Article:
Before "The Sopranos" promoted a negative stereotype of Italians, before the "Game of Thrones" families taught the world how to stab each one another in the back, and before those "Downton Abbey" folks showed off the cushier side of period dramas, there was "I, Claudius," the 1976 BBC series that tells the story of Claudius, the fourth emperor of Rome. Combining Roman history with campy, soapy melodrama, "I, Claudius" is a must-see for TV fans and history buffs alike. Keep up to speed with this treacherous Romans with KCET's recap series and character guide.
Where we left off:
Tiberius has taken the throne after Augustus' death. Livia's newest henchman, Sejanus, killed Postumus at her behest, securing Tiberius as the sole heir.
Tiberius (George Baker) now rules Rome, and it seems the people don't like him much. (But he's so lovable!) The only person who can keep him in check is Germanicus (David Robb), but he dies after Tiberius sends him to Syria. His widow, Agrippina (Fiona Walker), suspects foul play. Finally, people are catching on!
Agrippina wants her husband's death avenged, and she specifically wants Piso (Stratford Johns) and Plancina (Irene Hamilton) to pay for having helped Livia poison Germanicus. Tiberius tries them in the senate, but there is the matter of a few loose ends -- namely, letters from Tiberius and Livia (Sian Phillips), and the woman who helped Plancina poison Germanicus.
Feeling threatened, Piso blackmails Livia and Tiberius with the letters that show they approved of Germanicus' death. Tiberius doesn't seem to care and is willing to throw his mother under the bus, so he insists on convicting Piso and his wife. Plancina has a different plan: She stabs Piso to save the family name from the "dishonor" of execution. Somehow, in her messed-up head, suicide is more honorable.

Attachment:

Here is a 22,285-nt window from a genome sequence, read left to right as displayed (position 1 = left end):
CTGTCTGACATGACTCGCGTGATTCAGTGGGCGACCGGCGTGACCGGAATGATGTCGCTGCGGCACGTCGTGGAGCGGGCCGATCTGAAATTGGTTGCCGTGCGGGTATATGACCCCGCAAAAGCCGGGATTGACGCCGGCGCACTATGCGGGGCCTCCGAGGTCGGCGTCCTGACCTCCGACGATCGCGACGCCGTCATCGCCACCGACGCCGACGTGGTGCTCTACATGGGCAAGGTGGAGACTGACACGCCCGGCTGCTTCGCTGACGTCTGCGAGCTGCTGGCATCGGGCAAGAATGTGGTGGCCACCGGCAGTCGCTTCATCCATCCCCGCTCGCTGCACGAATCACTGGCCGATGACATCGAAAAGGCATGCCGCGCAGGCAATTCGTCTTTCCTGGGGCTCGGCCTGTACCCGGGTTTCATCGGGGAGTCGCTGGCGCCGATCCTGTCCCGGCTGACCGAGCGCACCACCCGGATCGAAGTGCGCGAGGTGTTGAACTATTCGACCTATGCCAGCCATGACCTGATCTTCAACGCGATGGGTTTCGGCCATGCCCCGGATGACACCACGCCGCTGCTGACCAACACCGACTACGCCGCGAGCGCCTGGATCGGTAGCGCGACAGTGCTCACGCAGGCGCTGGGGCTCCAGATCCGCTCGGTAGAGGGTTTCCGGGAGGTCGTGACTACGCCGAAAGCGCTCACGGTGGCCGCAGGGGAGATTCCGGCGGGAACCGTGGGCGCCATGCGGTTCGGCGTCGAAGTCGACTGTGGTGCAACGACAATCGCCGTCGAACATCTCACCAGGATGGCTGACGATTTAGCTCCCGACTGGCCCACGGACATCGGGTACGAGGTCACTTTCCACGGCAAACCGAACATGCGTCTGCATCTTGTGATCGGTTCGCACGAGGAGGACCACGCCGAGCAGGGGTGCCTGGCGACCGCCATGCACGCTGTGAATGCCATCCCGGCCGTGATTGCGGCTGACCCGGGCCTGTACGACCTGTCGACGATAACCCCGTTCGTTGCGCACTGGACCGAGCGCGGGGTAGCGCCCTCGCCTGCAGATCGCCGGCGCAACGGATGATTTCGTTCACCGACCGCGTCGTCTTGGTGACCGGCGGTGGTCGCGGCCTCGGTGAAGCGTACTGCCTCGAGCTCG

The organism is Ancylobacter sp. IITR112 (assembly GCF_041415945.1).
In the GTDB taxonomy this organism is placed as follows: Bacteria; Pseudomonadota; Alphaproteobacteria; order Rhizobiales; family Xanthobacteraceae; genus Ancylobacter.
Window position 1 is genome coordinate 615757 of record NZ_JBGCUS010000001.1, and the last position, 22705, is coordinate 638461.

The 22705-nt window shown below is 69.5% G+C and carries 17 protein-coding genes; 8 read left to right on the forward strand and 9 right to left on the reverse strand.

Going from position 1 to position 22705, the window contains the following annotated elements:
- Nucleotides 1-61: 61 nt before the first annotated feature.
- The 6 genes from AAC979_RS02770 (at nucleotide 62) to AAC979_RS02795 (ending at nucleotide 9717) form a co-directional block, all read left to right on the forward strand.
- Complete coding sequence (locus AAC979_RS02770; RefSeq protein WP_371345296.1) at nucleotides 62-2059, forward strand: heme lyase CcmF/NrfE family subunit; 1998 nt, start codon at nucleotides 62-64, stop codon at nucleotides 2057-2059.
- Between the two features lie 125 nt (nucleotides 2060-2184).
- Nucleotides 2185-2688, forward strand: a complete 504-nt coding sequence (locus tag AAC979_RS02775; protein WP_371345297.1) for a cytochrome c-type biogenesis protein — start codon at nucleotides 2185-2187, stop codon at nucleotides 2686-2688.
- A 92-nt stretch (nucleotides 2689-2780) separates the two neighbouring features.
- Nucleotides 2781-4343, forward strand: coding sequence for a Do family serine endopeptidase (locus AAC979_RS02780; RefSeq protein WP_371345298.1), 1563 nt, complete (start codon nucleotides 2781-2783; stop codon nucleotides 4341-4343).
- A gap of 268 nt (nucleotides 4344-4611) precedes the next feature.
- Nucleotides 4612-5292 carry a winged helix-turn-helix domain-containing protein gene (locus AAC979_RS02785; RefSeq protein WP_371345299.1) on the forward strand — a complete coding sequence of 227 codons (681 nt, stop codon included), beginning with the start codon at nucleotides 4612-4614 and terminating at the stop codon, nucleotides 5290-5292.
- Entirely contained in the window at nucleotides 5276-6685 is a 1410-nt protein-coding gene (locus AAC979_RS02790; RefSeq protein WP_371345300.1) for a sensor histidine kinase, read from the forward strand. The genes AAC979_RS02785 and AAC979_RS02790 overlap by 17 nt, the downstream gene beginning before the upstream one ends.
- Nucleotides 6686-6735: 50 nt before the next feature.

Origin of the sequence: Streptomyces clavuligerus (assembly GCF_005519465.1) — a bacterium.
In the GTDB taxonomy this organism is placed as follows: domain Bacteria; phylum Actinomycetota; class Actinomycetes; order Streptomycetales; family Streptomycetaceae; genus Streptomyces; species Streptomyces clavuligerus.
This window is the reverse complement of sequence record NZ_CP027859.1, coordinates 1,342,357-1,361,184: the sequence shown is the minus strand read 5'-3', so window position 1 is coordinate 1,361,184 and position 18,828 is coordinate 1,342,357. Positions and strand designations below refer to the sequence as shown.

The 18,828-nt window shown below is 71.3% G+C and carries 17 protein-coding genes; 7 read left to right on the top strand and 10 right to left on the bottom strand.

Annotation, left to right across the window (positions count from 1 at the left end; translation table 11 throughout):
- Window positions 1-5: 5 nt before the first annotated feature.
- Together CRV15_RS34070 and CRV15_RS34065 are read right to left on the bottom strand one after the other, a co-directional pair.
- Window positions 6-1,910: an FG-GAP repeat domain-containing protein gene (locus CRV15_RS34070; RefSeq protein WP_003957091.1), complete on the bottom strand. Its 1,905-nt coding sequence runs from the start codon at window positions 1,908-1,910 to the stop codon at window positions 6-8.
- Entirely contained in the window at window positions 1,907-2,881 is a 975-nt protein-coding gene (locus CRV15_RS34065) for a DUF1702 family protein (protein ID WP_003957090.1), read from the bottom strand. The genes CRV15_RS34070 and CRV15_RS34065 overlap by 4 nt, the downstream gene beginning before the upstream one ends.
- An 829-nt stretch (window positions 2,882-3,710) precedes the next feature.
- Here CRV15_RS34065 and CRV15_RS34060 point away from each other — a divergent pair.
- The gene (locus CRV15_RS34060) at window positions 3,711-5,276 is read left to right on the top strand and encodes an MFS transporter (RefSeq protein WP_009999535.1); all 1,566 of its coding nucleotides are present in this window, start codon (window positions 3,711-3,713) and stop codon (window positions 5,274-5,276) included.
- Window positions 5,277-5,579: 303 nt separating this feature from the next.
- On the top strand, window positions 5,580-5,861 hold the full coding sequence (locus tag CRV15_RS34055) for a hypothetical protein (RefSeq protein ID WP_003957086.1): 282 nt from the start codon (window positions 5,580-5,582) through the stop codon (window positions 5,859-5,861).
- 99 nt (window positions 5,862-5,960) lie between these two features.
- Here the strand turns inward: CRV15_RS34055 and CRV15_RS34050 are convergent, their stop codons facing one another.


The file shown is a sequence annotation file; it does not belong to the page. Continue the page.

Oh, and Agrippina's brat of a son, Caligula (Robert Morgan http://www.imdb.com/name/nm0604994/)? He helped Martina get access to Germanicus' bedroom to poison him--between wanting to sleep with his sister and killing his father, that Caligula is a real winner. If you ever feel your family is dysfunctional, take comfort in knowing there is a very good chance this clan is far more crooked than your brood.
The juice (A.K.A. that awkward moment when):
When Agrippina tells the family of her suspicions in Germanicus' death, she recounts the entire story of his illness. It gets weird. Germanicus and Agrippina both distrust the people around them. (Sensibly so, since Claudius informed Germanicus of Livia's scheming ways). But while they are trying to figure out what's happening to Germanicus, a slew of very, very awkward things happen. A servant finds a dead baby with horns tied to its head. Then, they find a dead cat with wings. They discover the head of a black man with a hand in his mouth, and they see a skull with Germanicus' name written on it. Later, they find "Rome" written upside down, and the number 17 -- Germanicus apparently hates that number, which is strange in itself. The recounting of that story has got to be one of the most awkward things the show has seen, if only for the images alone.
Line of the night:
It's been a while, but the line of the night goes to Livia. She goes to speak with Tiberius about the way people have started to revolt over Germanicus' death, and she tells him that the people aren't exactly feeling warm toward him. "You just don't have a lovable nature. It's unfortunate, but even your own son doesn't love you much," Livia says with her signature biting tone. Shocking! And here I thought Tiberius was so charming.
Germanicus' death and Piso's trial are both significant events in Roman history. Revered as a great leader by the people of Rome, Germanicus' alleged murder in 19 A.D. sent shockwaves throughout the empire.
As this site explains it, Piso and his wife, Plancina, came to Rome denying any guilt or wrongdoing. As seen in "I, Claudius," Piso was tried in the senatorial court and charged with treason and poisoning. History maintains that Piso killed himself before he lost the trial. Plancina was later acquitted with Livia's help, which the show hints at.
A report of the trial and an accompanying tablet prove that treason was the greatest issue in the case. Tacitus, a historian and Roman senator, deviates from official reports of the trial by insinuating that Piso had a letter from Tiberius regarding Germanicus, and that he intended on showing the senate. This is likely where the show got the idea. Tacitus also implies that Piso may have been killed to keep the letter out of sight.
Following his death and the trial, Germanicus went down in history as a brave, well-loved man and a force in Roman politics.